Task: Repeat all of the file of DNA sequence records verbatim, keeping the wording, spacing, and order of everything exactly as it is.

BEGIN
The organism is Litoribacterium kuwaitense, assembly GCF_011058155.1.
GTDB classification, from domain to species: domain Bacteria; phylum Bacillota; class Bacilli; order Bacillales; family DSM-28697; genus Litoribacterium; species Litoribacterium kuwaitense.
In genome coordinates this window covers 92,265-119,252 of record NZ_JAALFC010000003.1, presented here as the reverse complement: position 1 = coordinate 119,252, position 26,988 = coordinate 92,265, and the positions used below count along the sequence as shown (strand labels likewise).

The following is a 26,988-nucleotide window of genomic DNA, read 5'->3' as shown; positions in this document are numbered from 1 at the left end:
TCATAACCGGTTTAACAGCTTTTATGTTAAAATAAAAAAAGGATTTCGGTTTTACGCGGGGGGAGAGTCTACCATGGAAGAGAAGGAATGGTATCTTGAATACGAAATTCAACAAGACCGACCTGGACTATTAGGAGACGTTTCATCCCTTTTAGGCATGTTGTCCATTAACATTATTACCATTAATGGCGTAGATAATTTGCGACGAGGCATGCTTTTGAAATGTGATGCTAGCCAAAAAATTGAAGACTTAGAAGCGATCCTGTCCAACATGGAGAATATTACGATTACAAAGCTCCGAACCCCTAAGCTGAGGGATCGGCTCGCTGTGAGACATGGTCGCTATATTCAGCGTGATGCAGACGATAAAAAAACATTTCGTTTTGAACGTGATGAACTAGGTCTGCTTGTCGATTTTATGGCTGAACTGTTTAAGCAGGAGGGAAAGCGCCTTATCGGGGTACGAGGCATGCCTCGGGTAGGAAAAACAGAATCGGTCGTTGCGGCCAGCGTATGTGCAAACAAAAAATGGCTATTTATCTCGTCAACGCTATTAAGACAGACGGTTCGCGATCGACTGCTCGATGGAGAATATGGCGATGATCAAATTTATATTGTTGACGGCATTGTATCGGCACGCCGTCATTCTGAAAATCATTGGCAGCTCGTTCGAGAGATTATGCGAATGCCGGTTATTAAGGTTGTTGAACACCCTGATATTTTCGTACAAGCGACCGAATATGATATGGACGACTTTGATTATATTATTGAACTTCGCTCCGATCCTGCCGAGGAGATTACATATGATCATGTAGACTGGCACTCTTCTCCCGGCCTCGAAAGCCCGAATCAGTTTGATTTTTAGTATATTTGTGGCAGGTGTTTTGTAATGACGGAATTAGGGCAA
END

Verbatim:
The organism is Litoribacterium kuwaitense, assembly GCF_011058155.1.
GTDB classification, from domain to species: domain Bacteria; phylum Bacillota; class Bacilli; order Bacillales; family DSM-28697; genus Litoribacterium; species Litoribacterium kuwaitense.
In genome coordinates this window covers 92,265-119,252 of record NZ_JAALFC010000003.1, presented here as the reverse complement: position 1 = coordinate 119,252, position 26,988 = coordinate 92,265, and the positions used below count along the sequence as shown (strand labels likewise).

The following is a 26,988-nucleotide window of genomic DNA, read 5'->3' as shown; positions in this document are numbered from 1 at the left end:
TCATAACCGGTTTAACAGCTTTTATGTTAAAATAAAAAAAGGATTTCGGTTTTACGCGGGGGGAGAGTCTACCATGGAAGAGAAGGAATGGTATCTTGAATACGAAATTCAACAAGACCGACCTGGACTATTAGGAGACGTTTCATCCCTTTTAGGCATGTTGTCCATTAACATTATTACCATTAATGGCGTAGATAATTTGCGACGAGGCATGCTTTTGAAATGTGATGCTAGCCAAAAAATTGAAGACTTAGAAGCGATCCTGTCCAACATGGAGAATATTACGATTACAAAGCTCCGAACCCCTAAGCTGAGGGATCGGCTCGCTGTGAGACATGGTCGCTATATTCAGCGTGATGCAGACGATAAAAAAACATTTCGTTTTGAACGTGATGAACTAGGTCTGCTTGTCGATTTTATGGCTGAACTGTTTAAGCAGGAGGGAAAGCGCCTTATCGGGGTACGAGGCATGCCTCGGGTAGGAAAAACAGAATCGGTCGTTGCGGCCAGCGTATGTGCAAACAAAAAATGGCTATTTATCTCGTCAACGCTATTAAGACAGACGGTTCGCGATCGACTGCTCGATGGAGAATATGGCGATGATCAAATTTATATTGTTGACGGCATTGTATCGGCACGCCGTCATTCTGAAAATCATTGGCAGCTCGTTCGAGAGATTATGCGAATGCCGGTTATTAAGGTTGTTGAACACCCTGATATTTTCGTACAAGCGACCGAATATGATATGGACGACTTTGATTATATTATTGAACTTCGCTCCGATCCTGCCGAGGAGATTACATATGATCATGTAGACTGGCACTCTTCTCCCGGCCTCGAAAGCCCGAATCAGTTTGATTTTTAGTATATTTGTGGCAGGTGTTTTGTAATGACGGAATTAGGGCAA